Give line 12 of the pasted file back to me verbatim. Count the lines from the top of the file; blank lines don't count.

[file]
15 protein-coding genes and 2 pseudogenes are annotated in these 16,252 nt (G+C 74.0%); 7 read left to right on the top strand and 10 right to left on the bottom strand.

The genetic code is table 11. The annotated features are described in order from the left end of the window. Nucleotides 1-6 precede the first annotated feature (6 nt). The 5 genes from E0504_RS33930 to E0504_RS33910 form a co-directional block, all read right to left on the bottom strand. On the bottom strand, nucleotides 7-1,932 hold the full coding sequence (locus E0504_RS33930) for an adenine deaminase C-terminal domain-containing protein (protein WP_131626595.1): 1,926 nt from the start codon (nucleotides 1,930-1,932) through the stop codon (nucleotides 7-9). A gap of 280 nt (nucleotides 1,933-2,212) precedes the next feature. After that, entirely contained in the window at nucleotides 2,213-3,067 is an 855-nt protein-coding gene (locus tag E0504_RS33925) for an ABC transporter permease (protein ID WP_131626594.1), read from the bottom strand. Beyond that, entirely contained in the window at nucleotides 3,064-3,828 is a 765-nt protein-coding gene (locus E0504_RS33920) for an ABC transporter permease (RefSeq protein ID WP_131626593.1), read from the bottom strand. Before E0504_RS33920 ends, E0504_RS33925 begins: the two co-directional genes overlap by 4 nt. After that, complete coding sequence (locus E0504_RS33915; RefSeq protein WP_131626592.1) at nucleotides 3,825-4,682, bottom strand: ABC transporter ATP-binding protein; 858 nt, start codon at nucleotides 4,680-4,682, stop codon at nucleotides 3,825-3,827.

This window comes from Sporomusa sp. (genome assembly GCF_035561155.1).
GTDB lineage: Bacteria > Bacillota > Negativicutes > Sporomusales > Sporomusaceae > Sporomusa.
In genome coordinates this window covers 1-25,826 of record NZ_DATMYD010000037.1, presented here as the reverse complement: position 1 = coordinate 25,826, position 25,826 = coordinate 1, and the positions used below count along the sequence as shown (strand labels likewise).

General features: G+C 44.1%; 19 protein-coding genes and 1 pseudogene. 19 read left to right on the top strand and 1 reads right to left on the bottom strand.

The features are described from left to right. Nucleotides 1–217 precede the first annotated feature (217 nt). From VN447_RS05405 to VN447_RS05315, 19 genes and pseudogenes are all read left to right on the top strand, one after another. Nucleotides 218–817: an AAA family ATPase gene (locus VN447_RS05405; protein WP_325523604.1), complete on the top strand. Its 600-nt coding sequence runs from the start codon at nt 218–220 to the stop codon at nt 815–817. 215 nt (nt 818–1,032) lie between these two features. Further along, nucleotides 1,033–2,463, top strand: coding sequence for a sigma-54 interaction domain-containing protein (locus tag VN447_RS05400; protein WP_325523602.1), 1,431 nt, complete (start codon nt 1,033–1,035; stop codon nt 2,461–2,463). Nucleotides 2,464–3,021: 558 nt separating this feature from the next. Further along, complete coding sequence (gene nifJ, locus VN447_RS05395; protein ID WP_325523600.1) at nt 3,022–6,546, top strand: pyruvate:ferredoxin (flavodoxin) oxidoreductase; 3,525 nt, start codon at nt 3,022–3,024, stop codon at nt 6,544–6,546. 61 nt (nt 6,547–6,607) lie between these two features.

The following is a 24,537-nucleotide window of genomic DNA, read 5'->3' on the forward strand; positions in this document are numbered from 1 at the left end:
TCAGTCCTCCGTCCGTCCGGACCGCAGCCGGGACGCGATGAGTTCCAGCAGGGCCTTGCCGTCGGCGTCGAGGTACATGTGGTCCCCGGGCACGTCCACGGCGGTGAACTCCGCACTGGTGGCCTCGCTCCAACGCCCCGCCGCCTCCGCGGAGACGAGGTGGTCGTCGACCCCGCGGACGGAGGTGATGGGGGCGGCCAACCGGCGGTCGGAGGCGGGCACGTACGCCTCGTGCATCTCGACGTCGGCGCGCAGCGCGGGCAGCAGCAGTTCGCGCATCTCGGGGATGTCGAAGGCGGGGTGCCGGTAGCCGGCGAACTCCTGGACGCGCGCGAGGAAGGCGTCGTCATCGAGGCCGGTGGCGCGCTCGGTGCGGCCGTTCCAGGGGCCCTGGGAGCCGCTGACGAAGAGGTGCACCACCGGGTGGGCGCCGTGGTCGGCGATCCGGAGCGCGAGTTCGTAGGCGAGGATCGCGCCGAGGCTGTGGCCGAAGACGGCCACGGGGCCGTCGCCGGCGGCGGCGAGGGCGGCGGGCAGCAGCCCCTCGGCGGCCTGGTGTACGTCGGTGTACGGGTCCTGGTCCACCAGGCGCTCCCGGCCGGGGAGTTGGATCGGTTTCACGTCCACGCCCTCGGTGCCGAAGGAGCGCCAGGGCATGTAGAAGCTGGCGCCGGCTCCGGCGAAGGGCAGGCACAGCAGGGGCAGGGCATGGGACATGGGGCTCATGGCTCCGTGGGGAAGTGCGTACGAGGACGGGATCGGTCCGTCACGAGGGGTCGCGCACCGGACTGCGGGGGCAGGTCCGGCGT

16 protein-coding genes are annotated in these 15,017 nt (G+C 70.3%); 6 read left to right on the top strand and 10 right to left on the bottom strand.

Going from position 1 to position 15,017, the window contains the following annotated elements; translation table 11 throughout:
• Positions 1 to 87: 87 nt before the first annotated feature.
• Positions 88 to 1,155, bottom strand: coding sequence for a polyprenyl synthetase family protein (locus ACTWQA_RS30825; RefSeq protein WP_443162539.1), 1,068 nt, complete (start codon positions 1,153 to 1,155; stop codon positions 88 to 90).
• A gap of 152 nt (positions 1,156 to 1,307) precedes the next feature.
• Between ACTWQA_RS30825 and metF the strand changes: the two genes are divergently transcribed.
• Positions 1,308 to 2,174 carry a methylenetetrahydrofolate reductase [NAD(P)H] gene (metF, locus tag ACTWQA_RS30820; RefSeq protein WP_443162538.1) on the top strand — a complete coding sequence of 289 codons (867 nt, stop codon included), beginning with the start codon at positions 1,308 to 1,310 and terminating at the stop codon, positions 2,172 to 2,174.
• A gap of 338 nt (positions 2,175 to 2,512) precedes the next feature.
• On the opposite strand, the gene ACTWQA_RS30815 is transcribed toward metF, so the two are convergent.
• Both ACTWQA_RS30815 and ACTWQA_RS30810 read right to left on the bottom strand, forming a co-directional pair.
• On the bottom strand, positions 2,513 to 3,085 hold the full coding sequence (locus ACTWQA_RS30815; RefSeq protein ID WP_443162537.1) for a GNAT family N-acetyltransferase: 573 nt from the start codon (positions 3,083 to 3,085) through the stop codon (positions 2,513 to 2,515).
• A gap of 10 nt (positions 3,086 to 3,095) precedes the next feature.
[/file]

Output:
• Positions 1 to 87: 87 nt before the first annotated feature.